Rider Haggard is without doubt the classic exponent of the anima motif, though it had already appeared among the humanists of Renaissance, for instance, as the nymph Polia in the Hypnerotomachia of Francesco Colonna, or as a psychological concept in the writings of Richard White of Basingstoke, or as a poetic figure among the “fedeli d’amore.”

The motif of the anima is developed in its purest and most naive form in Rider Haggard.

True to his name, he remained her faithful knight throughout his literary life and never wearied of his conversation with her.

He was a spiritual kinsman of Rene d’Anjou, a latter-day troubadour or knight of the Grail, who had somehow blundered into the Victorian Age and was himself one of its most typical representatives.

What else could he do but spin his strange tale of past centuries, harking back to the figures of Simon Magus and Helena, Zosimos and Theosebeia, in the somewhat sorry form of a popular “yarn?”

Psychology, unfortunately, cannot take aesthetic requirements into account.

The greatness and importance of a motif like that of the anima bear no relation to the form in which it is presented.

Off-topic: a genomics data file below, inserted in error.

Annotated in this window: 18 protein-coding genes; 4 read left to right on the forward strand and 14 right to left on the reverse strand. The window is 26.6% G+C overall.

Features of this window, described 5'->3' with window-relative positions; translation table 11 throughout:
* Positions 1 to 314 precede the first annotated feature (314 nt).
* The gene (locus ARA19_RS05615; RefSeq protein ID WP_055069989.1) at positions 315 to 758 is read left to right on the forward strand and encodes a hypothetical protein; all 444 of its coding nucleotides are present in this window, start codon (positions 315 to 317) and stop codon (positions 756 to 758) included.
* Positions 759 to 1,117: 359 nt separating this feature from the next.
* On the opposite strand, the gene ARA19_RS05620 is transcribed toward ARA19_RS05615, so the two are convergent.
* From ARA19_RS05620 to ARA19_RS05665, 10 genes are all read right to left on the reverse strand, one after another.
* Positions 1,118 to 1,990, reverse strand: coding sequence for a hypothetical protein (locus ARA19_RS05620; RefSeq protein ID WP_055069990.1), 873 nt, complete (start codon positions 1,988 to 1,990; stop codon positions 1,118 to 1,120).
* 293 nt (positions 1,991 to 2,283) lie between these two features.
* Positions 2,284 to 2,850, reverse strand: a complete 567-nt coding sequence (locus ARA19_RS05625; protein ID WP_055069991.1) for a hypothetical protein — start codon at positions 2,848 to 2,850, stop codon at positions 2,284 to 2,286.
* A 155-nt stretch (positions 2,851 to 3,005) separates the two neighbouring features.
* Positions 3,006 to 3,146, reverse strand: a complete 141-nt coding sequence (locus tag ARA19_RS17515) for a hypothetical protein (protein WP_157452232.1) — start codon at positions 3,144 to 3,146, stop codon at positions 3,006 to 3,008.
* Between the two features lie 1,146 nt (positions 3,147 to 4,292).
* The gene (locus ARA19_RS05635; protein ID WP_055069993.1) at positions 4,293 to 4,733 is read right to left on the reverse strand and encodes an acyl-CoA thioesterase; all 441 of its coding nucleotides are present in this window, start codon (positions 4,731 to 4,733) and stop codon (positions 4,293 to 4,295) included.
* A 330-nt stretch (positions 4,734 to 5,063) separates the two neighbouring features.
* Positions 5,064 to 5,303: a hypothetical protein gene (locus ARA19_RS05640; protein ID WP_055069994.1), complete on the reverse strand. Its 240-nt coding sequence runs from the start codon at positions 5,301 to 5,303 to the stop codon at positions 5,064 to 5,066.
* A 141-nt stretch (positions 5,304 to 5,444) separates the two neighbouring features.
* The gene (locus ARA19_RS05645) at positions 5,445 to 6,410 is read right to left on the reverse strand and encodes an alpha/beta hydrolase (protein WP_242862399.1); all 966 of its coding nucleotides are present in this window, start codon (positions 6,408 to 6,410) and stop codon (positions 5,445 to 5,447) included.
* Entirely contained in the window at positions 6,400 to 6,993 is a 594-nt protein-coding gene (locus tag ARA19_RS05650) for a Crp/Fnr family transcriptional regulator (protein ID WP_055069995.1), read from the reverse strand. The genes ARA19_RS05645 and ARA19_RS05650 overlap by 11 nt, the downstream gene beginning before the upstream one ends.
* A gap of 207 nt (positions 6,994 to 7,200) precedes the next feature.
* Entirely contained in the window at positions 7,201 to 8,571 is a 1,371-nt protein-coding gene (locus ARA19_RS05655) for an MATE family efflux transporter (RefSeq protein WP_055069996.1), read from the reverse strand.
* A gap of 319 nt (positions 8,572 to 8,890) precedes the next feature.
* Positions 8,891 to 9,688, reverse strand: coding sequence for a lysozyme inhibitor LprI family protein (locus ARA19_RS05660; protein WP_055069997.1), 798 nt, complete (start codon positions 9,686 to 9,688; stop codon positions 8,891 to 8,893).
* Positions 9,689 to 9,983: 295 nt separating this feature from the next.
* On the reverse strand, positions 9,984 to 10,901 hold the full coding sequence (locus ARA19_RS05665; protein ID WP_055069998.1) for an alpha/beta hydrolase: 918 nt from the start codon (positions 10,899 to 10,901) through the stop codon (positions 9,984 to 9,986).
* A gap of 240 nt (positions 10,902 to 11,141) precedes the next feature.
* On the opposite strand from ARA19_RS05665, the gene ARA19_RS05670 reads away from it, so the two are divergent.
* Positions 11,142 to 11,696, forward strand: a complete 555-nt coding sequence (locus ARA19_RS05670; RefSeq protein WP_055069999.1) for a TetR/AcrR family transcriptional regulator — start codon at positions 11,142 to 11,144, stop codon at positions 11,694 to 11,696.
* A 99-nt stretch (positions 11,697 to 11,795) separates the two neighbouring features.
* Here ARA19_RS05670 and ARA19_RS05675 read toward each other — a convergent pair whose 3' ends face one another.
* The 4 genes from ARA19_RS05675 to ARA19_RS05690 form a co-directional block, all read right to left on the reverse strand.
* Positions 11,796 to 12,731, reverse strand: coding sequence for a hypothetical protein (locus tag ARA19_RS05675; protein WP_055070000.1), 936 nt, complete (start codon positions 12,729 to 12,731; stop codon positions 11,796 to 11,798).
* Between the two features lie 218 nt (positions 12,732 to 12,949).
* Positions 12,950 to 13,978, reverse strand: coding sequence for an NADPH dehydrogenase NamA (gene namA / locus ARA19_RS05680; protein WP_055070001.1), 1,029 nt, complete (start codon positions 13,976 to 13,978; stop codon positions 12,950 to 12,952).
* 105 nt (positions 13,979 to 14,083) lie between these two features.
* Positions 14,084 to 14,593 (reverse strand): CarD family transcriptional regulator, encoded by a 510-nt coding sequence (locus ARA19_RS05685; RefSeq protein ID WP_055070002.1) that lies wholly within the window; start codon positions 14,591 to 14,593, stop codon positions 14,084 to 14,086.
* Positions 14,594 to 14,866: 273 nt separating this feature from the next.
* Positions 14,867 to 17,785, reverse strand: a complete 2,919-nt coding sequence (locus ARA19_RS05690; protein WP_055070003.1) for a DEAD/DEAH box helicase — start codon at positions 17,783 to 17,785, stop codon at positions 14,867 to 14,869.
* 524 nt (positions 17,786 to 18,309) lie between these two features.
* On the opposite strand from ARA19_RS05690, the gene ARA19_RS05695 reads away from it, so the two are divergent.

If Rider Haggard uses the modest form of a yarn, this does not detract from the psychological value of its content.

Those who seek entertainment or the higher art can easily find something better.

But anyone who wants to gain insight into his own anima will find food for thought in She, precisely because of the simplicity and naivete of presentation, which is entirely devoid of any “psychological” intent.

Rider Haggard’s literary work forms an excellent introduction to the real purpose of this book, since it provides a wealth of material illustrating the symbolism of the anima and its problems.

Admittedly, She is only a flash in the pan, a beginning without continuation, for at no point does the book come down to earth.

Everything remains stuck in the realm of fantasy, a symbolic anticipation.

Rider Haggard was unaware of his spiritual predecessors, so did not know that he had been set a task at which the philosophical alchemists had laboured, and which the last of the Magna Opera, Goethe’s Faust, could bring to fruition not in life but only after death, in the Beyond, and then only wistfully.

He followed in the footsteps of the singers and poets who enchanted the age of chivalry.

The romantic excursions of his German contemporary, Richard Wagner, did not pass off so harmlessly.

A dangerous genius, Friedrich Nietzsche, had a finger in the pie and Zarathustra raised his voice, with no wise woman at his side as partner to the dialogue.